The then Burma president, Thein Sein, denied the army’s use of attack aircraft despite FBR’s reports. Finally, in December of 2011, Kachin FBR relief teams videotaped the Burma Army using both helicopters and fighter jets to attack the Kachin people. FBR sent the video to the BBC and other international media outlets the next day. The international outcry led the long-isolated, xenophobic government, which was then trying to appease the Western powers in order to have multiple economic sanctions lifted against them, to stop the aircraft attacks against its own people. Yet they still continued fighting through ground forces.
Fast forward a few years to 2016-2017. Although she was once vehemently hated by the Burma Army leadership, who consequently kept her under house arrest for nearly 20 years because they feared the power of her national and international popularity, Aung San Suu Kyi is now the military’s biggest asset. As she is purportedly in power, the international community and world leaders are nowhere to be found, giving a subtle green light for the military’s commanders and soldiers to resume criminal attacks on civilians, including rape, torture, and extra-judicial killings, enacted frequently and with impunity.
Unlike a few years ago when the military stopped using attack aircraft due to international political pressure, today the Burma Army’s air attack is unchecked by political concerns, and continues to destroy civilian homes on a regular basis. Today there is no outcry from world leaders and little to no international political pressure.
These Burma Army attacks have destroyed many houses while killing and wounding numerous civilians, including children, living in areas where there are no Kachin militias. To date, the Burma military and government have not released a statement as to the reason why they initiated the attacks on the Kachin people after 17 years of peace. However, it is widely accepted that the military wants access to the vast amounts of valuable natural resources that lie within Kachin State for the purpose of trading with and solidifying their political ties with China.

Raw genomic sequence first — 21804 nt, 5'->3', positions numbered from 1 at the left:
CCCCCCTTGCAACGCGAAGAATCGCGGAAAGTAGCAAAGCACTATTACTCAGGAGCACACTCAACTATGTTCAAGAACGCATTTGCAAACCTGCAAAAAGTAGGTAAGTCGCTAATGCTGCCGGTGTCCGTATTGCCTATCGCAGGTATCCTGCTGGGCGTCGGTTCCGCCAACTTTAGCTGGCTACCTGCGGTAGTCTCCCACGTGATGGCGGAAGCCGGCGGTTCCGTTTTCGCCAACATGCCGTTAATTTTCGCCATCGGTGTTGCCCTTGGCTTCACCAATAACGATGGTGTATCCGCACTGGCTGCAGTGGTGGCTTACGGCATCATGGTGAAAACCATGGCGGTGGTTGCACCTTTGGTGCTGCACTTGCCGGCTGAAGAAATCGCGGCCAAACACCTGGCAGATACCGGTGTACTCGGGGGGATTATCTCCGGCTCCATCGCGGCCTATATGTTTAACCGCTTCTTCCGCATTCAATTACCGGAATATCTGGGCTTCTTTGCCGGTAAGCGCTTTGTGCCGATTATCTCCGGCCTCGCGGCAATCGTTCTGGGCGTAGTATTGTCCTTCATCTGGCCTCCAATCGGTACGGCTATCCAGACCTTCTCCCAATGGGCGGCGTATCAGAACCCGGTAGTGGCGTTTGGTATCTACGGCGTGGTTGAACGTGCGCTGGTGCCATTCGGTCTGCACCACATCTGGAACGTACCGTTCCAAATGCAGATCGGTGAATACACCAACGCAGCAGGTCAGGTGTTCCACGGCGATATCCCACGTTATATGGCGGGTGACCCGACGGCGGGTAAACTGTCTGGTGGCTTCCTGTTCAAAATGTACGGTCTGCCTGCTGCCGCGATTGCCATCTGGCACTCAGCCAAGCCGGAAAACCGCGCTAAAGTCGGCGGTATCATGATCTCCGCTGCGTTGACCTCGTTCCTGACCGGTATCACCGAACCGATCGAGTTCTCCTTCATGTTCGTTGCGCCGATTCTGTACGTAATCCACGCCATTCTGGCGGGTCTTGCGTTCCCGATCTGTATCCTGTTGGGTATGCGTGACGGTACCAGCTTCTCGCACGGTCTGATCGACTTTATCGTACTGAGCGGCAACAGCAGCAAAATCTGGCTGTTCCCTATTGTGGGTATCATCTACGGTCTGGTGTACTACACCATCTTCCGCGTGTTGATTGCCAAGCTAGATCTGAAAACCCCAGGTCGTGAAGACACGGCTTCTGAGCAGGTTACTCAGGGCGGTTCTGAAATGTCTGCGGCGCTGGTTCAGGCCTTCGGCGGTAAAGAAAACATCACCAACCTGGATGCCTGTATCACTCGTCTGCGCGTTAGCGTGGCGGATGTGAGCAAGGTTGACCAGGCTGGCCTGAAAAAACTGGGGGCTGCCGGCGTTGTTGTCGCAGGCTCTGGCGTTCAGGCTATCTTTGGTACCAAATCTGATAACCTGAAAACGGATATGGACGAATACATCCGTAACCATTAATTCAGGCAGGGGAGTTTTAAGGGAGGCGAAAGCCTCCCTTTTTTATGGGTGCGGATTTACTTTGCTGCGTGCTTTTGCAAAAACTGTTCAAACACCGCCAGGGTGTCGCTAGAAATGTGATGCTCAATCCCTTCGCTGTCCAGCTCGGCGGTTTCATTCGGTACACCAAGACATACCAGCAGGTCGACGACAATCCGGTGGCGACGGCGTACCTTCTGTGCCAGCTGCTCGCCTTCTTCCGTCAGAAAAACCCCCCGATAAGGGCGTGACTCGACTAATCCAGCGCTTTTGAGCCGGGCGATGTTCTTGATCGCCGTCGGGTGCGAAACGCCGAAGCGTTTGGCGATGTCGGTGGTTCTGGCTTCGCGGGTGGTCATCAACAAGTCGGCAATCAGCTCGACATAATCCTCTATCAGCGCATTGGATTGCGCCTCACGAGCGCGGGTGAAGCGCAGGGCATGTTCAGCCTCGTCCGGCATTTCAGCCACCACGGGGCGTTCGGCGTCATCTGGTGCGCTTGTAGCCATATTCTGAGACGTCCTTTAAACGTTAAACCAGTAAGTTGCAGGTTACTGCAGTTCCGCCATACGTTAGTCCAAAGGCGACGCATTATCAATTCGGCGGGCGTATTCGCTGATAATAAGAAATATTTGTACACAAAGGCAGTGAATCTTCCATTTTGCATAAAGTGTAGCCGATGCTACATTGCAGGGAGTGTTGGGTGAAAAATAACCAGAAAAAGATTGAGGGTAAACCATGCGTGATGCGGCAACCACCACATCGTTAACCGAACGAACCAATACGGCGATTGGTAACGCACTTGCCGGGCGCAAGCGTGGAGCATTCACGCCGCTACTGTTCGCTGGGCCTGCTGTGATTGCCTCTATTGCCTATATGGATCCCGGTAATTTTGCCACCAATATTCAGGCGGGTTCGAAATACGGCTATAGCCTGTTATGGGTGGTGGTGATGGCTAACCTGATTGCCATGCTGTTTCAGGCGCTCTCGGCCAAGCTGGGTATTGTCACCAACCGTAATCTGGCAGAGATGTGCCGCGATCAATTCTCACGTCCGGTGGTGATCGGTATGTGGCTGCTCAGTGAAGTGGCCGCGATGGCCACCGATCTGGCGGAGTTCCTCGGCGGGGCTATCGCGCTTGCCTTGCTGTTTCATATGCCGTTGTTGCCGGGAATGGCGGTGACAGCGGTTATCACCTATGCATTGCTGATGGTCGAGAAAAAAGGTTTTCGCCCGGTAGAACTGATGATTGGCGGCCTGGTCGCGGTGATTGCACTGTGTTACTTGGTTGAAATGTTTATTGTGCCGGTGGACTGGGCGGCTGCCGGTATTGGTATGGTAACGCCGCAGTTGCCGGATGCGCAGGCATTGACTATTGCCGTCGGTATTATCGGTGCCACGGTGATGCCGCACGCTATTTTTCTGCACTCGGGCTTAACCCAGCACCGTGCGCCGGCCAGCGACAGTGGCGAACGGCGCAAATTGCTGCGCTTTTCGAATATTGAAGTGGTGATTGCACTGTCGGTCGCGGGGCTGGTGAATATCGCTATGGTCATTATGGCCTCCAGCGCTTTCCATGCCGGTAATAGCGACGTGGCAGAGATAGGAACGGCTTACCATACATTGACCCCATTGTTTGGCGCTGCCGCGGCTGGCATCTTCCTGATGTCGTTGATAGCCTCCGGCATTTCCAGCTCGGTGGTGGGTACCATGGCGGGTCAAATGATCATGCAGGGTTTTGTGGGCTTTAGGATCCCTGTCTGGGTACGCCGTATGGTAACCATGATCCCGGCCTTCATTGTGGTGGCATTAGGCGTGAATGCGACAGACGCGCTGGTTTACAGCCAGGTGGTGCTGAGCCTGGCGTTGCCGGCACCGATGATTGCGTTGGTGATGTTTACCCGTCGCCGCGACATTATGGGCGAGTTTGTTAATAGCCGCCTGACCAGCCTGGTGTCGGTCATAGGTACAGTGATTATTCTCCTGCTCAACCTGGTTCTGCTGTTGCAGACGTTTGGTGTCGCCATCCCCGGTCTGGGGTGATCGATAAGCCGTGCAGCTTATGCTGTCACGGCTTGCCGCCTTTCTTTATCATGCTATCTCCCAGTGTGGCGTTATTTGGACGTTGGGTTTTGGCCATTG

World leaders and the international media should seek to hold the Burma Army and government accountable for their actions. To ignore the patterns of brutality and impunity evidenced in these reports enables the perpetrators and leaves little hope for justice for the thousands of men, women and children living in fear and oppression in northern Burma today. They have lost family members, homes, security – we do not want them to lose hope.
Timeline of Burma Army war crimes and human rights violations in Kachin and Northern Shan States (October – December, 2016)
[Graphic Images below]
The following is a list of numerous human rights abuses and war crimes that the Burma military committed, in just the last three months alone, against civilians of Kachin and Shan States in Northern Burma. These are only the ones confirmed by the Free Burma Rangers (FBR) Humanitarian Relief Teams, their local intelligent sources and a few documented by the Kachinland News. Because of limited access to areas controlled by the Burma Army, these monthly atrocities are more than likely only a fraction of what is actually committed by the Burma Army on a daily basis throughout Northern Burma.